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  #1  
Old 07-08-2004
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Shelf life of Cetol/Epifanes

Could anyone tell me the approximate shelf life of an opened can of Cetol, Epifanes, or other quality wood varnish?

Assuming the opened can is sealed & stored properly at a favorable temperature, just how long can I expect a can to last? At $30 a quart I''m hoping it will last a long time if stored logically.

Thanks!
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Old 07-11-2004
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Shelf life of Cetol/Epifanes

I was interested in this same subject as regards Cetol Gloss. I thought it would be useful on my oak bar at home, and put on a coat of some four year old stuff I had on hand. That was over three weeks ago, and it has not completely cured out yet, although it gets harder allthe time. I was wondering whether it was due to its age, or some reaction with the previous finish.
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Old 07-11-2004
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Shelf life of Cetol/Epifanes

many specialist coatings and paints hae some very volitile components to aid with either penetration of the surface or with flash-drying (creating a touch-dry surface).
These volitile components will evaporate fairly quickly in warm conditions if the tin is left open, but even if closed, once oxygen has mixed in (the more space in the tin the more oxygen) the products will break down over time (depending on tempreture, product, amount of air that got into the can and time).

It could take 6 months for your bar to fully cure and it will be sticky and suseptible to damage for nearly every moment of that time (an will aquire a lovely coat of dust o dull the finish).

Sorry.


Sasha
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Old 07-12-2004
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Shelf life of Cetol/Epifanes

There are a number of products available to woodworkers which my extend the shelf life of varnish once opened. They come in a spray can and contain heavy inert gasses. By injecting them into the cracked lid of a can of varnish, it the heavy gasses settle and push out the O2. Blo2xygen is the trade name which comes to mind, but I recall seeing several other brands.

I have not yet tried these products on marine vanishes, but have speculated for some time that I should invest in a can if these products work half as good as the manufacturers claim.

Doug
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Old 07-12-2004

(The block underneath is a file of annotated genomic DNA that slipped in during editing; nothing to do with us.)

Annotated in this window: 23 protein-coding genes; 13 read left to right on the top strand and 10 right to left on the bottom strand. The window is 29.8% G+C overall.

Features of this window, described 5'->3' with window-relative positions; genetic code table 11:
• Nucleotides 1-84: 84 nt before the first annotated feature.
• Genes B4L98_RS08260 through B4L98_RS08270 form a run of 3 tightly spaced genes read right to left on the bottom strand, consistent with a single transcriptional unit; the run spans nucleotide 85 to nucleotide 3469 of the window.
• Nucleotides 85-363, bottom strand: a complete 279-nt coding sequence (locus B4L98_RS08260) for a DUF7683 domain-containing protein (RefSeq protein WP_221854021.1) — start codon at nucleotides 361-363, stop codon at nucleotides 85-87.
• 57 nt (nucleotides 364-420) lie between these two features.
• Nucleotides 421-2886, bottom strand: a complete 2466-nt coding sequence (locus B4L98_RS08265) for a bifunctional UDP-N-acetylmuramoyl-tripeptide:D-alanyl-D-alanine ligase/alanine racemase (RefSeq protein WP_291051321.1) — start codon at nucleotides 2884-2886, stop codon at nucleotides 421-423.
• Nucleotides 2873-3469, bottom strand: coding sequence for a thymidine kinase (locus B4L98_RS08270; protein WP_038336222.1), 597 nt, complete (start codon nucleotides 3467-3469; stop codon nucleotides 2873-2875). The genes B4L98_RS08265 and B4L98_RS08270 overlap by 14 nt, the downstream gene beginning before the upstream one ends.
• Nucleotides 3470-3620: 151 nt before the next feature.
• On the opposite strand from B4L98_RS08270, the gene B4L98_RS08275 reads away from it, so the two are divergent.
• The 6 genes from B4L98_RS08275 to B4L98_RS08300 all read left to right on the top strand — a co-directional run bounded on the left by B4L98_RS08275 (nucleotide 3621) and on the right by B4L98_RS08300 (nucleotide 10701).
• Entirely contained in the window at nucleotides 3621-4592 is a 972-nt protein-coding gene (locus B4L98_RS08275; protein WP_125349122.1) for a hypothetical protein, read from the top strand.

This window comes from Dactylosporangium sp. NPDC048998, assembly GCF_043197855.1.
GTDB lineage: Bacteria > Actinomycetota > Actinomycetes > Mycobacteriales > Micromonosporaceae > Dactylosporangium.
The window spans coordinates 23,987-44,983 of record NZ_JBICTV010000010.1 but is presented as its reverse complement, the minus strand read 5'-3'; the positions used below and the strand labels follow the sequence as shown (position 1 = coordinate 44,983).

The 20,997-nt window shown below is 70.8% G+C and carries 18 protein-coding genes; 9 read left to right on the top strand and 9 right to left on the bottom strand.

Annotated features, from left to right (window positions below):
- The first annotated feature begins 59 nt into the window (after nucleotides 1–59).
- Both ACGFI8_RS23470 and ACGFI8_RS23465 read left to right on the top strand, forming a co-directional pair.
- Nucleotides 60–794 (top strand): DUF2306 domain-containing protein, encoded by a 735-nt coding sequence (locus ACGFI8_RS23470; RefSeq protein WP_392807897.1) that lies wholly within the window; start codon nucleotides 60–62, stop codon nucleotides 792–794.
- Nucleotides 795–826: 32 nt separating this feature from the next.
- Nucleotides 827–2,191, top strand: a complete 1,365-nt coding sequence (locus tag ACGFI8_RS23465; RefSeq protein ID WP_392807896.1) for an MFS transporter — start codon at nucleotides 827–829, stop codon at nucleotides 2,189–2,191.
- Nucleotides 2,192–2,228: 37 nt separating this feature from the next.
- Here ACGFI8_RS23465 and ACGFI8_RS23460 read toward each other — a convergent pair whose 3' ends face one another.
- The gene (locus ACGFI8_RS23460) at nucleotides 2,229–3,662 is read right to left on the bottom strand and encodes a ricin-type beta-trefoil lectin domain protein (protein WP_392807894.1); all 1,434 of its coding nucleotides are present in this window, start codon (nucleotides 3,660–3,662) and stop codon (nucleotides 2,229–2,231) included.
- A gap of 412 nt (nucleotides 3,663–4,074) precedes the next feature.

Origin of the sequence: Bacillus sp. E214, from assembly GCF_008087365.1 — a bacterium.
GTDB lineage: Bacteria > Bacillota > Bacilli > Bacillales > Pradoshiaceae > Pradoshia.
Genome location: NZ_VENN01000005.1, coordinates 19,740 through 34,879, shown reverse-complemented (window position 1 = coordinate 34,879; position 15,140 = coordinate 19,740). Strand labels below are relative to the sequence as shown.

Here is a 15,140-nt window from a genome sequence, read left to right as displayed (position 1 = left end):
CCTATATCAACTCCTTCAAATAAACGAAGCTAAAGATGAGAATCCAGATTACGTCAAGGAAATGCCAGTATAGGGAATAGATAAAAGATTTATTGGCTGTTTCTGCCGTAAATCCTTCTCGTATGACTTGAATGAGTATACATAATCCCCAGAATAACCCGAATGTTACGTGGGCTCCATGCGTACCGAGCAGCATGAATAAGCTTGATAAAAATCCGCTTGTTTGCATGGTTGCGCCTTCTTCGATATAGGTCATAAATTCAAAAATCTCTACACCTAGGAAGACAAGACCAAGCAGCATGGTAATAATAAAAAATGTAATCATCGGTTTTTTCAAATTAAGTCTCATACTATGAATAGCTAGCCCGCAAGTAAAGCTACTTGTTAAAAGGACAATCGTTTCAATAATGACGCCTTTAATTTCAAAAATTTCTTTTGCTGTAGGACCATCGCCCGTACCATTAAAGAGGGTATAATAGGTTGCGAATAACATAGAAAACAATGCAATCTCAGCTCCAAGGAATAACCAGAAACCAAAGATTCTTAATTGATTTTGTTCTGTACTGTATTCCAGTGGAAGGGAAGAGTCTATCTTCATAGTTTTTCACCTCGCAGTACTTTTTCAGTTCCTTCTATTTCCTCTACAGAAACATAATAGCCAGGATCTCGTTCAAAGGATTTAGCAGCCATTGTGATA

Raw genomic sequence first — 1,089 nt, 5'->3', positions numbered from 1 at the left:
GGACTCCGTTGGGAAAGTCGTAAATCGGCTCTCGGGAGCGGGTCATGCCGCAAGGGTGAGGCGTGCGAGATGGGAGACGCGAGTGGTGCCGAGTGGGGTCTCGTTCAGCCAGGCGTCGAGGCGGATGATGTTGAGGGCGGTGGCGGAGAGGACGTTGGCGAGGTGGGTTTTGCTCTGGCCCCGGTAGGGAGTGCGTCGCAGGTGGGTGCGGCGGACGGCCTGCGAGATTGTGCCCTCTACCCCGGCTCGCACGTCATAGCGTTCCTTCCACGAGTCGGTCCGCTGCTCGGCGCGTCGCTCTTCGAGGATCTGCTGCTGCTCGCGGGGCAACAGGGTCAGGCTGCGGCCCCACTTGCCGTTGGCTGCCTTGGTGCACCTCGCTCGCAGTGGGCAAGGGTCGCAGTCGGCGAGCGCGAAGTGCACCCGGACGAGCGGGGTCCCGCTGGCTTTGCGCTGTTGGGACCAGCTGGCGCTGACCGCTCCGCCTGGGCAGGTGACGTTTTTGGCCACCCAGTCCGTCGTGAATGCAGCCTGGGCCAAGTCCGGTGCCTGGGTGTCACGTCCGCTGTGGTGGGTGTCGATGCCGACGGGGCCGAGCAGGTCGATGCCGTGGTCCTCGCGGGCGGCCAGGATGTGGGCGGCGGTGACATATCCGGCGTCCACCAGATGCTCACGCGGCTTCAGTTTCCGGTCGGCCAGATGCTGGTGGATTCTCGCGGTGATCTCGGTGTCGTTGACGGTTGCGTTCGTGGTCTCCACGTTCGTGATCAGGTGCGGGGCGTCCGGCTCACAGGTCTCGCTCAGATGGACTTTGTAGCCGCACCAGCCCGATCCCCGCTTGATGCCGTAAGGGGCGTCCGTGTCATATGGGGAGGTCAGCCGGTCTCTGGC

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Shelf life of Cetol/Epifanes

FWIW, if you do a Google search for "cetol shelf life" you will come across some wide-ranging answers.

I think Sasha and Doug are right on the money. But through the Google you''ll find mentions of people who (wrongly) say it will last for years. One guy basically said "if it forms a solid cap in the can after a few months just cut it off and it will be fine". Gasp...

Sasha or Doug, do you know if there is some sort of chemical need to package quality varnishes in only quarts and above? Not seen any pint containers of the high-grade finishes and wondered if it was because a minimum quanity is required to maintain a proper mix of the elements or something like that.

Jonathan
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Shelf life of Cetol/Epifanes

We have often thought it would be nice to have the varnish or paint packaged in a collapsing bladder within a box, a la some wines. You would have to ''knead'' the bladder to mix the paint but varnish doesn''t need mixing and no air contact, no skin. We have placed plastic wrap over the surface of the left over varnish or paint in the can. It does pretty good but is messy. We haven''t tried using a "ziplock" bag yet but maybe that is next.
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Shelf life of Cetol/Epifanes

I swear there is not anything you can ask this board that will not produce a number of useful answers. As for my Cetoled bar, as I said, it gets better all the time. The surface was non-tacky very promptly, but a pin scratch exposed gooey stuff underneath. Now, after three weeks, the surface is quite hard and smooth, but if I leave a glass sitting on it overnight, there is just a bit of stickiness if you try to slide it along the surface. I am sure it is approaching final cure - maybe hyperbolicly. Is that a word?